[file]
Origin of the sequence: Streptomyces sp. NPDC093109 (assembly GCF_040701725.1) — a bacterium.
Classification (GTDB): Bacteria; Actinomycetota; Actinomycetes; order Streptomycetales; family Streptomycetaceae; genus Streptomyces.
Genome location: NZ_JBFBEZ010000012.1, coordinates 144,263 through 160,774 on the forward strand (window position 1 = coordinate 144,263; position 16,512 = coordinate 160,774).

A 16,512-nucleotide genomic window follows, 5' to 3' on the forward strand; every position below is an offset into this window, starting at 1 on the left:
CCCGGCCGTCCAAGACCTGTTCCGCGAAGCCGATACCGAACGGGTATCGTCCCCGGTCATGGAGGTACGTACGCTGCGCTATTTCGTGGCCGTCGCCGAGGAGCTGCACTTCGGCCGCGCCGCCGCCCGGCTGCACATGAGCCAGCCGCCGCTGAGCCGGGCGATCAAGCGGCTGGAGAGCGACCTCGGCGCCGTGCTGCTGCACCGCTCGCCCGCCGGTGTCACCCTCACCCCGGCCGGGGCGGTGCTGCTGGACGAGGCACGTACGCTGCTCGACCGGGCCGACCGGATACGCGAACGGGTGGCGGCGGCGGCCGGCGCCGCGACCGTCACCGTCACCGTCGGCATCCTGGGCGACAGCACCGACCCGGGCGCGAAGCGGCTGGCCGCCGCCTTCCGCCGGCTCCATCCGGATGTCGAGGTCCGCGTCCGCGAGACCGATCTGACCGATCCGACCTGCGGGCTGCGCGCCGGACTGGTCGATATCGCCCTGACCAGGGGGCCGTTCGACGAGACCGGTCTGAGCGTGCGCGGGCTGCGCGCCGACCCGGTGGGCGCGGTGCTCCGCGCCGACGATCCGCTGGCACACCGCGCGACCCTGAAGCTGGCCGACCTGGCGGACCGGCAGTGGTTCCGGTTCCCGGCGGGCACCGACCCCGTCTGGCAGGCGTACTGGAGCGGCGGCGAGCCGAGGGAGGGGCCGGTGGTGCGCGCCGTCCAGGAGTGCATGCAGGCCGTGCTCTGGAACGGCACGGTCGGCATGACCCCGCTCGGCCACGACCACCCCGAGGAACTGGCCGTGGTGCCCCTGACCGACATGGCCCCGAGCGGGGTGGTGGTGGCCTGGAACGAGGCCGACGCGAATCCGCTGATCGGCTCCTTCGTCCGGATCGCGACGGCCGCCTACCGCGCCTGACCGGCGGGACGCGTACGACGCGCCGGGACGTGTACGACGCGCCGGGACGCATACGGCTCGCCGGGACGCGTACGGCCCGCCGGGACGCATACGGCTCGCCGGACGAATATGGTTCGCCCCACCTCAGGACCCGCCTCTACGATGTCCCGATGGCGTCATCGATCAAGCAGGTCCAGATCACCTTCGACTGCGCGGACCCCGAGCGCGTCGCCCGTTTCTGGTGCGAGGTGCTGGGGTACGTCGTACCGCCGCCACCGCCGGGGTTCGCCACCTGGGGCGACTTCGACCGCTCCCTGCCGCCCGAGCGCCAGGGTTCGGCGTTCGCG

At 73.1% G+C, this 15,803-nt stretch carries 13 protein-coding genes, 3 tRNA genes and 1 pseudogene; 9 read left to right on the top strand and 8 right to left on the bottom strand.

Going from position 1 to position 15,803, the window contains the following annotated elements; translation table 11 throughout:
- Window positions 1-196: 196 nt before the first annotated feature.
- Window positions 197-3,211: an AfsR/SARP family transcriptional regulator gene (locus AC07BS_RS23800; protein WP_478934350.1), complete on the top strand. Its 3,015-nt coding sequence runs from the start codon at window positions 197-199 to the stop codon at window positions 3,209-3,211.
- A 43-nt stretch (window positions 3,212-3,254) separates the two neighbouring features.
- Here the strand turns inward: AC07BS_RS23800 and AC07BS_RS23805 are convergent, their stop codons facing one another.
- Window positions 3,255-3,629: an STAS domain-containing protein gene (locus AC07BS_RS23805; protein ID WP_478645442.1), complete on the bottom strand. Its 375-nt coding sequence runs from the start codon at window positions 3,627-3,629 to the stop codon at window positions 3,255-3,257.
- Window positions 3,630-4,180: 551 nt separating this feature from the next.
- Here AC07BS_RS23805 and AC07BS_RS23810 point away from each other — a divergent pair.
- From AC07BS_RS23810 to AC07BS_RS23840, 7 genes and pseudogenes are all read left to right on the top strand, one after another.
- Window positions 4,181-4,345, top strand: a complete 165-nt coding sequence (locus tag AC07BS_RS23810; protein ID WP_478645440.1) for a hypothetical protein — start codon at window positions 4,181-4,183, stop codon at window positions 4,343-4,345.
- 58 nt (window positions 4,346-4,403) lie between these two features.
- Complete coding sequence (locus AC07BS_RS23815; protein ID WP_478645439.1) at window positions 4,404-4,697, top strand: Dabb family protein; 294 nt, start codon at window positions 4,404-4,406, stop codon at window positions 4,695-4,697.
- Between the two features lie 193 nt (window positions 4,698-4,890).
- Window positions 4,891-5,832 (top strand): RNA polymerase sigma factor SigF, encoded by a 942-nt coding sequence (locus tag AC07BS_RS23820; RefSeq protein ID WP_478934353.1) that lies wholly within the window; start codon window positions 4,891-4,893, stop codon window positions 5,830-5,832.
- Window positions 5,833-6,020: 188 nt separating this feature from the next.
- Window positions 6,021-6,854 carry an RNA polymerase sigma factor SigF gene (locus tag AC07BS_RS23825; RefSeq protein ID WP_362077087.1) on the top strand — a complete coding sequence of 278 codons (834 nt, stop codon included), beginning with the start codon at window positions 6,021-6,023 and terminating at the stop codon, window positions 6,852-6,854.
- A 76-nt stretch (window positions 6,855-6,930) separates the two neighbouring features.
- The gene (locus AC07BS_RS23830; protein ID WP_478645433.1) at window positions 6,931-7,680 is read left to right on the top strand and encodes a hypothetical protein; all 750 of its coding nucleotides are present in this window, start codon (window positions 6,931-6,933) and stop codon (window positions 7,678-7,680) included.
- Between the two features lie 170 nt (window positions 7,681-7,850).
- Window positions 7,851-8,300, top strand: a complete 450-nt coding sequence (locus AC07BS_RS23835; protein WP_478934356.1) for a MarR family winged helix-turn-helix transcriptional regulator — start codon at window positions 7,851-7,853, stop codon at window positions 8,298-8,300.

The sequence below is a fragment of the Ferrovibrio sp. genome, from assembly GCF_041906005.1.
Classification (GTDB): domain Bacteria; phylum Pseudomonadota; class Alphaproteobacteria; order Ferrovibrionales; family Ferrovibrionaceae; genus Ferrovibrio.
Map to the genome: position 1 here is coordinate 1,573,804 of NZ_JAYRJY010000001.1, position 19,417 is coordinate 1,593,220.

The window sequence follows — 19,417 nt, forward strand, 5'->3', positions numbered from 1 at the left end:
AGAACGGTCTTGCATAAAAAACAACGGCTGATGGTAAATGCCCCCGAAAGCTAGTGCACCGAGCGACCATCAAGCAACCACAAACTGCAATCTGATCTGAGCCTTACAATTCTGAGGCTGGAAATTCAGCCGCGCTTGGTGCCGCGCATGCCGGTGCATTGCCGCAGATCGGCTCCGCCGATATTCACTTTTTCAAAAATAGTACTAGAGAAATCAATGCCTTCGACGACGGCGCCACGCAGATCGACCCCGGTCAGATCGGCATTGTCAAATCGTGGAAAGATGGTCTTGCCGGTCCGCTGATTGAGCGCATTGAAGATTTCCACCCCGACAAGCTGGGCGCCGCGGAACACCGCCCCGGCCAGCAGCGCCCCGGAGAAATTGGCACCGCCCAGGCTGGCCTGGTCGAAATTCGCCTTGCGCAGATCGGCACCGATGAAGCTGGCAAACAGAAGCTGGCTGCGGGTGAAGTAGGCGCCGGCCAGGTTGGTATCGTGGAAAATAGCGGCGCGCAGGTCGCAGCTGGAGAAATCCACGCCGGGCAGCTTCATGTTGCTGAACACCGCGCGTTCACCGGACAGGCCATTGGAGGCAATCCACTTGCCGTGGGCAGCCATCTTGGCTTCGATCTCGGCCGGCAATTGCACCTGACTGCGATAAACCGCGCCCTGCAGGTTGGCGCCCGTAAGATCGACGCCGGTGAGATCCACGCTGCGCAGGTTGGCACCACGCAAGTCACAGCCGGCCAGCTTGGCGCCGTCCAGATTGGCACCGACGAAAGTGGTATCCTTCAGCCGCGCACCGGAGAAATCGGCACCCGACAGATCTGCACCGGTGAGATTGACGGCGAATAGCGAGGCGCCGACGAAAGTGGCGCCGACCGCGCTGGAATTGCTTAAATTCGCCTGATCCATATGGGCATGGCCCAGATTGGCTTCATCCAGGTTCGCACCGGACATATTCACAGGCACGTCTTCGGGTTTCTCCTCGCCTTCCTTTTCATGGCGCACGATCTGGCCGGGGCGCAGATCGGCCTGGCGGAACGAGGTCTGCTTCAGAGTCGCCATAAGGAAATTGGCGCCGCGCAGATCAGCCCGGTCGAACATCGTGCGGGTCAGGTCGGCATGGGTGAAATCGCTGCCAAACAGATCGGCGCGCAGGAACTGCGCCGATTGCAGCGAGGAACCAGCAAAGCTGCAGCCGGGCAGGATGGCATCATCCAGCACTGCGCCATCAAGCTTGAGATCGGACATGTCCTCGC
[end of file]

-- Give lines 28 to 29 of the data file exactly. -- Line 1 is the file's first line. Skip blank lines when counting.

Classification (GTDB): domain Bacteria; phylum Pseudomonadota; class Alphaproteobacteria; order Ferrovibrionales; family Ferrovibrionaceae; genus Ferrovibrio.
Map to the genome: position 1 here is coordinate 1,573,804 of NZ_JAYRJY010000001.1, position 19,417 is coordinate 1,593,220.